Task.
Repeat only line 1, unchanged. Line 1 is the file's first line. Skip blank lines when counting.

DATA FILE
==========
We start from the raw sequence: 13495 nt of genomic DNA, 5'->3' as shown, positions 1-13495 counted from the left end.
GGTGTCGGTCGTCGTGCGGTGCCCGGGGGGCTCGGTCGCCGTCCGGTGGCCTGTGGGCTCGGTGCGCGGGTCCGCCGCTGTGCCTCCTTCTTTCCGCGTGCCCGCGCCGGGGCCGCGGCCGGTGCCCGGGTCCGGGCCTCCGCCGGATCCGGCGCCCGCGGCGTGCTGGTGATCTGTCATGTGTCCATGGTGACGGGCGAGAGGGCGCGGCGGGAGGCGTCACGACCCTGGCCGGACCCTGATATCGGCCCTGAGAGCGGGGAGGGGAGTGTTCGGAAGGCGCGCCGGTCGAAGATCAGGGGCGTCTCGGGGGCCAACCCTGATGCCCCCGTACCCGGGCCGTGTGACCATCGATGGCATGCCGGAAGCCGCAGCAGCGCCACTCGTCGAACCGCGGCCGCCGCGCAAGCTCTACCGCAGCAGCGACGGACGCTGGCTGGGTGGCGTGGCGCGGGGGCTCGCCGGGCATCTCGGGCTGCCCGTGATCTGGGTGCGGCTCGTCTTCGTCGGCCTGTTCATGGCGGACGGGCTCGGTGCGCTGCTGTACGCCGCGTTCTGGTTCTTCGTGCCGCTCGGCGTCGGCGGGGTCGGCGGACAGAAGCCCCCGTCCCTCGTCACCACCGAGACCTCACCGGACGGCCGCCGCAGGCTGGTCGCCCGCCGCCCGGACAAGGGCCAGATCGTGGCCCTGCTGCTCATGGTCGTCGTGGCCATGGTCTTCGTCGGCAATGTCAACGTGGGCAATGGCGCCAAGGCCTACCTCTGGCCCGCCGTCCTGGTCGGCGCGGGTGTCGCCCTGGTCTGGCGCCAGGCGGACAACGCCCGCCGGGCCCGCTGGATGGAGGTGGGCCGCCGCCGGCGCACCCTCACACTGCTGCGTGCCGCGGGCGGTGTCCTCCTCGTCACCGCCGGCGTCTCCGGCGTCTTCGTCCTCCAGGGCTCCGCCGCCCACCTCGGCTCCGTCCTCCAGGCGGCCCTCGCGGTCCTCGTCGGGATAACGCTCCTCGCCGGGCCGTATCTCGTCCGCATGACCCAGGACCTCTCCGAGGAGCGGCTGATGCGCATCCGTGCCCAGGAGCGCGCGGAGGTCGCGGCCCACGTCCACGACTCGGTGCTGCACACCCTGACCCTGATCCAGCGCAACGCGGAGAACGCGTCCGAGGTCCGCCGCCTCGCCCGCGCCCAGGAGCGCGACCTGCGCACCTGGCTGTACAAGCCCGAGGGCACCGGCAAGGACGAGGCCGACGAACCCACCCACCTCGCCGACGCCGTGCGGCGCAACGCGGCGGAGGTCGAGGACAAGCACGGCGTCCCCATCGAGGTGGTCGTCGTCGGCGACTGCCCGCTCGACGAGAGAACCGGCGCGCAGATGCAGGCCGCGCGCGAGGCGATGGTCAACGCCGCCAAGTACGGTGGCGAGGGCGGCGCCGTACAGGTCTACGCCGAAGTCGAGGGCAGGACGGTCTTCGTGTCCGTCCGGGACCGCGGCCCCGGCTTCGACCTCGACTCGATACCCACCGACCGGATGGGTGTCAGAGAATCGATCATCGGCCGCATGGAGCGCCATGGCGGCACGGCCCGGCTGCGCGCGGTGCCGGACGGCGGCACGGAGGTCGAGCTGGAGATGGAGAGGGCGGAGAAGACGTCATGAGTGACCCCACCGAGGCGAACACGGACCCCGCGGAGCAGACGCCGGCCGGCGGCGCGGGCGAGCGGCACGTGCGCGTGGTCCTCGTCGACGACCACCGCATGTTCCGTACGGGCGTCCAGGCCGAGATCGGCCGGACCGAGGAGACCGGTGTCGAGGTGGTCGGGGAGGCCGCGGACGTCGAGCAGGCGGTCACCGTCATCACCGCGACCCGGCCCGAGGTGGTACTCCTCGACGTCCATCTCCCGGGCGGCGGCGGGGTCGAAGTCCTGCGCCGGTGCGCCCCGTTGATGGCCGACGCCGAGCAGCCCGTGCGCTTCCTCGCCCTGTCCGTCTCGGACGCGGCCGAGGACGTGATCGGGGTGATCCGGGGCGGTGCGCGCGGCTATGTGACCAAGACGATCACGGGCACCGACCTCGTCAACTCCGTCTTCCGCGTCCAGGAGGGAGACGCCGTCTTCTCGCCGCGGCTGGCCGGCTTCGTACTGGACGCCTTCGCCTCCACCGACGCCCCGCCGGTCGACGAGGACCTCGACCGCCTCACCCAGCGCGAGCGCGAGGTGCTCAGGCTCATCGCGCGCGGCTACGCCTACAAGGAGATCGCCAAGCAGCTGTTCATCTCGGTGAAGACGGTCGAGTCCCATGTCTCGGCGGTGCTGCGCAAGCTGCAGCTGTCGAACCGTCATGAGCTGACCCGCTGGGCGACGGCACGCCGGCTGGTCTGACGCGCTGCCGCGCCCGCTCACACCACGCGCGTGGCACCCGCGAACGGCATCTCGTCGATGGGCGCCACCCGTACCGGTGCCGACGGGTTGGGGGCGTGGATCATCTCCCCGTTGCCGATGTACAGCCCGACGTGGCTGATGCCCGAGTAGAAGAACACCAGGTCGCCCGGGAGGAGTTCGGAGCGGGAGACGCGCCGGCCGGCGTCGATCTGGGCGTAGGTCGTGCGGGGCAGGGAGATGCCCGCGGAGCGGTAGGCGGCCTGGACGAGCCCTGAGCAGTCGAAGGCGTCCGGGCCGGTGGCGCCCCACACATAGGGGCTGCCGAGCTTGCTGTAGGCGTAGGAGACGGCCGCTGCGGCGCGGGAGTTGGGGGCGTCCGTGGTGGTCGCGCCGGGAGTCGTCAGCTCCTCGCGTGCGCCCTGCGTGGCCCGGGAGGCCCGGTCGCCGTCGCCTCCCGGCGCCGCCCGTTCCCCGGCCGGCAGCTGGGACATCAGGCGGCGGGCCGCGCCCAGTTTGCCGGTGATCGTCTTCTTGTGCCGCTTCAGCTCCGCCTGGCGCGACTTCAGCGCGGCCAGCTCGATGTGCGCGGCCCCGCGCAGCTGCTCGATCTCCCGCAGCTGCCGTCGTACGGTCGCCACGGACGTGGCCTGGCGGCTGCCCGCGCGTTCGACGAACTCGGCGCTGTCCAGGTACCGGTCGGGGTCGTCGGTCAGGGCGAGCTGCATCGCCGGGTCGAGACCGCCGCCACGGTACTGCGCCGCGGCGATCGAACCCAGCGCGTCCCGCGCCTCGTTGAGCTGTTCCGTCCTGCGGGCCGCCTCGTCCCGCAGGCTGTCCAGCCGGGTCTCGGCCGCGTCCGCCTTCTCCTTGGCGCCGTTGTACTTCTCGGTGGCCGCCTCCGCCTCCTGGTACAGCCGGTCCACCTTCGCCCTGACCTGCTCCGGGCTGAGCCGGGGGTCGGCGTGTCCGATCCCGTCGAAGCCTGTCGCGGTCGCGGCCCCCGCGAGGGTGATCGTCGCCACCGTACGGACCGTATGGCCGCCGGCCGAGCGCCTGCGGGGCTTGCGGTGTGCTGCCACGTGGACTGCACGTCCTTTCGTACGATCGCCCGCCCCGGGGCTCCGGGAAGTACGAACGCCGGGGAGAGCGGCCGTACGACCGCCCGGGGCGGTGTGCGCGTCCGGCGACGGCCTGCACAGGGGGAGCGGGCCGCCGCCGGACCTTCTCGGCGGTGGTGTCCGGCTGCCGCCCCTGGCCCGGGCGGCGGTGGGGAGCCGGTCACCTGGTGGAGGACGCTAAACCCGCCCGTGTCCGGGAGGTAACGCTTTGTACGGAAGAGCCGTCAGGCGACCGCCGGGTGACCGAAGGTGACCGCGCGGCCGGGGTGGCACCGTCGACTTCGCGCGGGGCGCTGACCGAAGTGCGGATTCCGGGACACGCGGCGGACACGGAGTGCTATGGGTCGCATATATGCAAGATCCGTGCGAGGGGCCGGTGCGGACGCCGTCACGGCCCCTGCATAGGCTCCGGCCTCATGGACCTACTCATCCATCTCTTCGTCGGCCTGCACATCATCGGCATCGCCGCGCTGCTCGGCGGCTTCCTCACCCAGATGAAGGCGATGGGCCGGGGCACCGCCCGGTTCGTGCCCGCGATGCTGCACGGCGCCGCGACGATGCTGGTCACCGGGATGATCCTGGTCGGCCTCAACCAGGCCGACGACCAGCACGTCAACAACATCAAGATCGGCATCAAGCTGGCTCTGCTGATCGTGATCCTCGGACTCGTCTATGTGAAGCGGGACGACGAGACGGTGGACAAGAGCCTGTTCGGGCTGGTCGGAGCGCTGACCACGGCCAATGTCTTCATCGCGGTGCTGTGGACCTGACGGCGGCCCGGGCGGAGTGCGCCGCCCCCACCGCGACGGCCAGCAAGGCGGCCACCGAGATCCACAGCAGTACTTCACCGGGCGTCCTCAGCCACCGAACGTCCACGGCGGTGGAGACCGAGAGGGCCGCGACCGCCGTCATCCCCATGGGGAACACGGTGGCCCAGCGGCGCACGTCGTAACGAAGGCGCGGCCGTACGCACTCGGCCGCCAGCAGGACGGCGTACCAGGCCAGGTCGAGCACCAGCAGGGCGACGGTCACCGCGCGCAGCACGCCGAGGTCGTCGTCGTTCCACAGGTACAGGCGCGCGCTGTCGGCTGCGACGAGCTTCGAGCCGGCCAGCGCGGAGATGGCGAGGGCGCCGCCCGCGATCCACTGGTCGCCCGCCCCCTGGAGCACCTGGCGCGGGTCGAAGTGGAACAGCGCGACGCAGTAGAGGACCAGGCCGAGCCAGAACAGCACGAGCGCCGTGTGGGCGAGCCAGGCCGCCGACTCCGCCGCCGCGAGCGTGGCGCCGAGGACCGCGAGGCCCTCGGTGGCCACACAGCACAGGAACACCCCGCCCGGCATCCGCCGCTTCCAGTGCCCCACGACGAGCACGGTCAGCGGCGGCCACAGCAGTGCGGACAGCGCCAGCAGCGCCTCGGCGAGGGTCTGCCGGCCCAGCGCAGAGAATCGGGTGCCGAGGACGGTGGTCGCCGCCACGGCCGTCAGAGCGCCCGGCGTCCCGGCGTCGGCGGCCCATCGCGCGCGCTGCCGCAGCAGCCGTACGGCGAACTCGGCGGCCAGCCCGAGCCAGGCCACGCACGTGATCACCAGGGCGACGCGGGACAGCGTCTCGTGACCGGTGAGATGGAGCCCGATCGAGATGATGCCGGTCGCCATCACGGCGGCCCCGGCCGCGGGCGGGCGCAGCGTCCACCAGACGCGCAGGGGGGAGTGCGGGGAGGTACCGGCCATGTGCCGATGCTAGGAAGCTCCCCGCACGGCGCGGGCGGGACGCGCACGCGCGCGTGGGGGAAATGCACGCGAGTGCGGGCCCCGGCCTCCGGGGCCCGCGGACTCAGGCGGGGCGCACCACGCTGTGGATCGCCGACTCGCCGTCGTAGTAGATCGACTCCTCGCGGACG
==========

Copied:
We start from the raw sequence: 13495 nt of genomic DNA, 5'->3' as shown, positions 1-13495 counted from the left end.